Go to page

Bibliographic Metadata

Restriction-Information
 The document is publicly available on the WWW.
Links
Abstract

(1) Background: Teachers’ personal and strenuous working conditions reflect the realities of the teaching vocation that may result in increased stress levels and associated negative consequences, such as negative emotions. It is also well-known that teacher stress contributes to more violence against students. However, little is known about personal and school context factors that contribute to teachers’ stress. The current study examined whether, in addition to school-related factors, job perceptions, including the feeling of pressure at work and perceived school climate and teaching difficulties, contribute to teachers’ stress. (2) Methods: A representative sample of 291 teachers from 12 public secondary schools in southwestern Uganda responded to self-administered questionnaires. (3) Results: Teaching difficulties and feelings of pressure at work contributed to teachers’ stress. Furthermore, stress did not vary with teachers’ sociodemographic variables. (4) Conclusions: Teachers’ perceptions of their working conditions were associated with teacher stress levels. Therefore, more efforts need to be geared towards improving the working conditions of teachers as a way of reducing stress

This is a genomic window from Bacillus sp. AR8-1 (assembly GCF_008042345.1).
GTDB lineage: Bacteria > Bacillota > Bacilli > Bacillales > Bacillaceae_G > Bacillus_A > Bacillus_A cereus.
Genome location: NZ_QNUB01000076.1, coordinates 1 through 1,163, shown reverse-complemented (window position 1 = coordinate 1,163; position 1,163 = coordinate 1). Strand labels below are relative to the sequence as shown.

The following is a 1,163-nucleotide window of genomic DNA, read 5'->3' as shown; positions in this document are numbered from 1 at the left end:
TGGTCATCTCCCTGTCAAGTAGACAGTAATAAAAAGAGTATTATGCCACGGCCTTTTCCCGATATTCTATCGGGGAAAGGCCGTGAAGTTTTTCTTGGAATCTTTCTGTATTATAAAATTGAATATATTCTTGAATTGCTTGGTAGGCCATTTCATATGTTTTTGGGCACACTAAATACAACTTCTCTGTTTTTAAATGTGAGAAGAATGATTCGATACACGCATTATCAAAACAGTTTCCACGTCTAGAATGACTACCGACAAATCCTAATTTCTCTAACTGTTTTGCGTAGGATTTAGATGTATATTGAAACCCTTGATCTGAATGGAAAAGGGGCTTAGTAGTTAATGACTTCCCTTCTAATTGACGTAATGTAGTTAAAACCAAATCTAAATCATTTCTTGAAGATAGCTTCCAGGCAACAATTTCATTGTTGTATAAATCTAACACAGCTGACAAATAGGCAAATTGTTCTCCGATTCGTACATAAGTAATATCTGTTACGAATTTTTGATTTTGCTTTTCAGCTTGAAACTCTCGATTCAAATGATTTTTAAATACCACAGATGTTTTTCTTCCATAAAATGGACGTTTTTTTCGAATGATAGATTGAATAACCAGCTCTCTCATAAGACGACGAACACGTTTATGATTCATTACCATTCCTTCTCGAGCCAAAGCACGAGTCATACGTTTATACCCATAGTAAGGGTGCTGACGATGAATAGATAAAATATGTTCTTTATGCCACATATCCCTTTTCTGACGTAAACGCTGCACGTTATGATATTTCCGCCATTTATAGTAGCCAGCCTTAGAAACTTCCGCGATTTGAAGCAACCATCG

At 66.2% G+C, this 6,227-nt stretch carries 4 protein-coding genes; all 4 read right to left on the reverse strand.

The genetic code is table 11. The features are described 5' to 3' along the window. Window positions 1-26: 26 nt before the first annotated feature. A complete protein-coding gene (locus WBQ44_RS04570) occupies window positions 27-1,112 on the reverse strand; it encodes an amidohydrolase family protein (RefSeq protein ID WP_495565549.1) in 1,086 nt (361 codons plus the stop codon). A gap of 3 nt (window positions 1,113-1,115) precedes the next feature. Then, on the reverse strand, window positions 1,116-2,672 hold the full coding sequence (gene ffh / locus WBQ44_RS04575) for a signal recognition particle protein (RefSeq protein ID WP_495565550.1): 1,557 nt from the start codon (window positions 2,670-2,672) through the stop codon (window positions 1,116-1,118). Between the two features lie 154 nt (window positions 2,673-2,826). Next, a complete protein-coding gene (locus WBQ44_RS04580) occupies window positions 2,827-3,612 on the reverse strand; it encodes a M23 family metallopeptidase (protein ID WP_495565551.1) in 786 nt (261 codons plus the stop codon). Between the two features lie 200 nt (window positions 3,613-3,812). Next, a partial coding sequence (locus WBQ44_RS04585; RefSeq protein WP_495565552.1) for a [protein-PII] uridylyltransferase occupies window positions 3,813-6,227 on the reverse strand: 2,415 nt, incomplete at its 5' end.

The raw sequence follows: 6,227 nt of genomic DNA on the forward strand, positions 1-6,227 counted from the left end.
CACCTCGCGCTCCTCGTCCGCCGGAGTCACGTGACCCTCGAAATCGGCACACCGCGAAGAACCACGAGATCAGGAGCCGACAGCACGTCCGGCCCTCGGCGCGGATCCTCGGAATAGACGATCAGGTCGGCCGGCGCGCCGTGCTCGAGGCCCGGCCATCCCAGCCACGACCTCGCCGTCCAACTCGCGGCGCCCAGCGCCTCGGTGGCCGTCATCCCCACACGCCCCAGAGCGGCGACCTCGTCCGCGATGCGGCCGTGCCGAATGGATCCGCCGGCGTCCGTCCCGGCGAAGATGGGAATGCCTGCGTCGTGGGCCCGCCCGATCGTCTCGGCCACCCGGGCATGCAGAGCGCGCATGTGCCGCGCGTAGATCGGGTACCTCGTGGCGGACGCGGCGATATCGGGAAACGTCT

Stats